``I know you believe you understand what you think I said, but I am not sure you
realize that what you heard is not what I meant.''
- The positive identification of a network entity such as a server, a
client, or a user. In SSL context the server and client
Certificate verification process.
- The restriction of access to network realms. In Apache context
usually the restriction of access to certain URLs.
- An unambiguous formula or set of rules for solving a problem in a finite
number of steps. Algorithms for encryption are usually called Ciphers.
- A data record used for authenticating network entities such
as a server or a client. A certificate contains X.509 information pieces
about its owner (called the subject) and the signing Certificate
Authority (called the issuer), plus the owner's public key and the
signature made by the CA. Network entities verify these signatures using
Certification Authority (CA)
- A trusted third party whose purpose is to sign certificates for network
entities it has authenticated using secure means. Other network entities
can check the signature to verify that a CA has authenticated the bearer
of a certificate.
Certificate Signing Request (CSR)
- An unsigned certificate for submission to a Certification Authority,
which signs it with the Private Key of their CA Certificate. Once
the CSR is signed, it becomes a real certificate.
- An algorithm or system for data encryption. Examples are DES, IDEA, RC4, etc.
- The result after a Plaintext passed a Cipher.
- A configuration command that controls one or more aspects of a program's
behavior. In Apache context these are all the command names in the first
column of the configuration files.
- A HTTP command for proxying raw data channels over HTTP. It can be used to
encapsulate other protocols, such as the SSL protocol.
- An encrypted text block that validates a certificate or other file. A
Certification Authority creates a signature by generating a
hash of the Public Key embedded in a Certificate, then
encrypting the hash with its own Private Key. Only the CA's
public key can decrypt the signature, verifying that the CA has
authenticated the network entity that owns the Certificate.
- Diminished in cryptographic strength (and security) in order to comply
with the United States' Export Administration Regulations (EAR).
Export-crippled cryptographic software is limited to a small key size,
resulting in Ciphertext which usually can be decrypted by brute
Fully-Qualified Domain-Name (FQDN)
- The unique name of a network entity, consisting of a hostname and a domain
name that can resolve to an IP address. For example,
www is a
whatever.com is a domain name, and
www.whatever.com is a fully-qualified domain name.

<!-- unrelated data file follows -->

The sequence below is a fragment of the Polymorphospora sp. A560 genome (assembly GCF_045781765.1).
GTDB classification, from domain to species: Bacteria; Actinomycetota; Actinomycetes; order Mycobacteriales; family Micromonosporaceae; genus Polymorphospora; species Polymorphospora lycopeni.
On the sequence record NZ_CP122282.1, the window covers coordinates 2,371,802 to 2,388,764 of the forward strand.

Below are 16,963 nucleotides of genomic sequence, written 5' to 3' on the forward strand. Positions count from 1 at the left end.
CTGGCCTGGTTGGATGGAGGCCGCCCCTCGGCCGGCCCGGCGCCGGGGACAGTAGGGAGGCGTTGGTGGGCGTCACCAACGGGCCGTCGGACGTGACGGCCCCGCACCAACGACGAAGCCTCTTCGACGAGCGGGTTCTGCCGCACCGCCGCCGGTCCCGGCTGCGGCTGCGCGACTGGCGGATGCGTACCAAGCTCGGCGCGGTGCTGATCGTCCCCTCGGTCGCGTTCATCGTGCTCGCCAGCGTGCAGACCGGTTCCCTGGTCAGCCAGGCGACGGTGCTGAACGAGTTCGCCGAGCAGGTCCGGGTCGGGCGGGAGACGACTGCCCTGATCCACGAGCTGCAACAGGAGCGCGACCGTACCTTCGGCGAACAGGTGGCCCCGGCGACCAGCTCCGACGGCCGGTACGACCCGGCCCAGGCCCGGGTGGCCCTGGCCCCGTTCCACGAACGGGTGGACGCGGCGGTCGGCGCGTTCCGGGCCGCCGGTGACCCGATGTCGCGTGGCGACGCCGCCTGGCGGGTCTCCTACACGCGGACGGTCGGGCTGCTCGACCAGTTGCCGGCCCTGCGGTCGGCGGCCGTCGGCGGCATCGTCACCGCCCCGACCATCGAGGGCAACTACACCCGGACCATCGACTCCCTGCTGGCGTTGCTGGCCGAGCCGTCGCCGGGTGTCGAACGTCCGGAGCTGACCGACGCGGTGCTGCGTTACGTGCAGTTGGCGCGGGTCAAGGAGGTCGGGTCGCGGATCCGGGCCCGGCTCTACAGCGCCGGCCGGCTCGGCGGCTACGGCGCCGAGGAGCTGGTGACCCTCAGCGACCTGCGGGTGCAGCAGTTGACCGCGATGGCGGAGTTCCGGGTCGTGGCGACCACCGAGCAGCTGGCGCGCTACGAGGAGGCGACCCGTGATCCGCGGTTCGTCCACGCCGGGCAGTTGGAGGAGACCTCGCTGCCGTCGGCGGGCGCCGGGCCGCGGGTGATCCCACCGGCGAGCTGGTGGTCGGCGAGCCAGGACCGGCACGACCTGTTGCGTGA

HyperText Transfer Protocol (HTTP)
- The HyperText Transport Protocol is the standard transmission protocol used
on the World Wide Web.
- The HyperText Transport Protocol (Secure), the standard encrypted
communication mechanism on the World Wide Web. This is actually just HTTP
- A hash of a message, which can be used to verify that the contents of
the message have not been altered in transit.
- The Open Source toolkit for SSL/TLS;
- The word or phrase that protects private key files.
It prevents unauthorized users from encrypting them. Usually it's just
the secret encryption/decryption key used for Ciphers.
- The unencrypted text.
- The secret key in a Public Key Cryptography system, used to
decrypt incoming messages and sign outgoing ones.
- The publically available key in a Public Key Cryptography system, used to
encrypt messages bound for its owner and to decrypt signatures made by its
Public Key Cryptography
- The study and application of asymmetric encryption systems, which use one
key for encryption and another for decryption. A corresponding pair of
such keys constitutes a key pair. Also called Asymmetric Crypography.
Secure Sockets Layer (SSL)
- A protocol created by Netscape Communications Corporation for
general communication authentication and encryption over TCP/IP networks.
The most popular usage is HTTPS, i.e. the HyperText Transfer
Protocol (HTTP) over SSL.
- The context information of an SSL communication.
- The original SSL/TLS implementation library developed by
Eric A. Young <email@example.com>;
- The study and application of Ciphers that use a single secret key
for both encryption and decryption operations.
Transport Layer Security (TLS)
- The successor protocol to SSL, created by the Internet Engineering Task
Force (IETF) for general communication authentication and encryption over
TCP/IP networks. TLS version 1 and is nearly identical with SSL version 3.
Uniform Resource Locator (URL)
- The formal identifier to locate various resources on the World Wide Web.
The most popular URL scheme is
http. SSL uses the
- An authentication certificate scheme recommended by the International
Telecommunication Union (ITU-T) which is used for SSL/TLS authentication.